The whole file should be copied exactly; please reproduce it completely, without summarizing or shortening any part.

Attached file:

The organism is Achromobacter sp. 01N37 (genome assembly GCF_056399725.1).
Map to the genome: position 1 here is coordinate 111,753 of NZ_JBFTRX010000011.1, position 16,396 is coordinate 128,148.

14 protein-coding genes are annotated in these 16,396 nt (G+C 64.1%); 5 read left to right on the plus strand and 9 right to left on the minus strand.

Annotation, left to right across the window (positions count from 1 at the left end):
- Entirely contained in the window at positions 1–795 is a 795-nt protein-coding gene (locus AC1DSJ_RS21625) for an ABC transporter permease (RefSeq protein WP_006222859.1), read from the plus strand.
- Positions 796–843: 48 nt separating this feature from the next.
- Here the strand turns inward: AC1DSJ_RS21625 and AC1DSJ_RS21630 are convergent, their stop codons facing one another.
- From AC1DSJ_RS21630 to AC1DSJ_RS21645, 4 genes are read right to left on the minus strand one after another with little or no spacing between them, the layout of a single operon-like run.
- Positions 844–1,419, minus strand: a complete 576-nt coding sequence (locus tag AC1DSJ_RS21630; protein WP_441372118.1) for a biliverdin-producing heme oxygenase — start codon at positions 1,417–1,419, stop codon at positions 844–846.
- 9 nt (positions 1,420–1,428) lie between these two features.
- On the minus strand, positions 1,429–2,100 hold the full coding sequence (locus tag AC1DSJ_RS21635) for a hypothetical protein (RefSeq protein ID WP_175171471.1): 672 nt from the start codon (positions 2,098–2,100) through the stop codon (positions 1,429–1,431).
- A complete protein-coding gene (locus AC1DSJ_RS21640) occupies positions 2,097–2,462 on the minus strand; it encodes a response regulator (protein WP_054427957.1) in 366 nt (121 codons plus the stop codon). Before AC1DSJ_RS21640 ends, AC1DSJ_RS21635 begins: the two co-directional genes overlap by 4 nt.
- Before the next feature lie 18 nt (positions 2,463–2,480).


The organism is Achromobacter sp. 01N37 (genome assembly GCF_056399725.1).
Map to the genome: position 1 here is coordinate 111,753 of NZ_JBFTRX010000011.1, position 16,396 is coordinate 128,148.

14 protein-coding genes are annotated in these 16,396 nt (G+C 64.1%); 5 read left to right on the plus strand and 9 right to left on the minus strand.

Annotation, left to right across the window (positions count from 1 at the left end):
- Entirely contained in the window at positions 1–795 is a 795-nt protein-coding gene (locus AC1DSJ_RS21625) for an ABC transporter permease (RefSeq protein WP_006222859.1), read from the plus strand.
- Positions 796–843: 48 nt separating this feature from the next.
- Here the strand turns inward: AC1DSJ_RS21625 and AC1DSJ_RS21630 are convergent, their stop codons facing one another.
- From AC1DSJ_RS21630 to AC1DSJ_RS21645, 4 genes are read right to left on the minus strand one after another with little or no spacing between them, the layout of a single operon-like run.
- Positions 844–1,419, minus strand: a complete 576-nt coding sequence (locus tag AC1DSJ_RS21630; protein WP_441372118.1) for a biliverdin-producing heme oxygenase — start codon at positions 1,417–1,419, stop codon at positions 844–846.
- 9 nt (positions 1,420–1,428) lie between these two features.
- On the minus strand, positions 1,429–2,100 hold the full coding sequence (locus tag AC1DSJ_RS21635) for a hypothetical protein (RefSeq protein ID WP_175171471.1): 672 nt from the start codon (positions 2,098–2,100) through the stop codon (positions 1,429–1,431).
- A complete protein-coding gene (locus AC1DSJ_RS21640) occupies positions 2,097–2,462 on the minus strand; it encodes a response regulator (protein WP_054427957.1) in 366 nt (121 codons plus the stop codon). Before AC1DSJ_RS21640 ends, AC1DSJ_RS21635 begins: the two co-directional genes overlap by 4 nt.
- Before the next feature lie 18 nt (positions 2,463–2,480).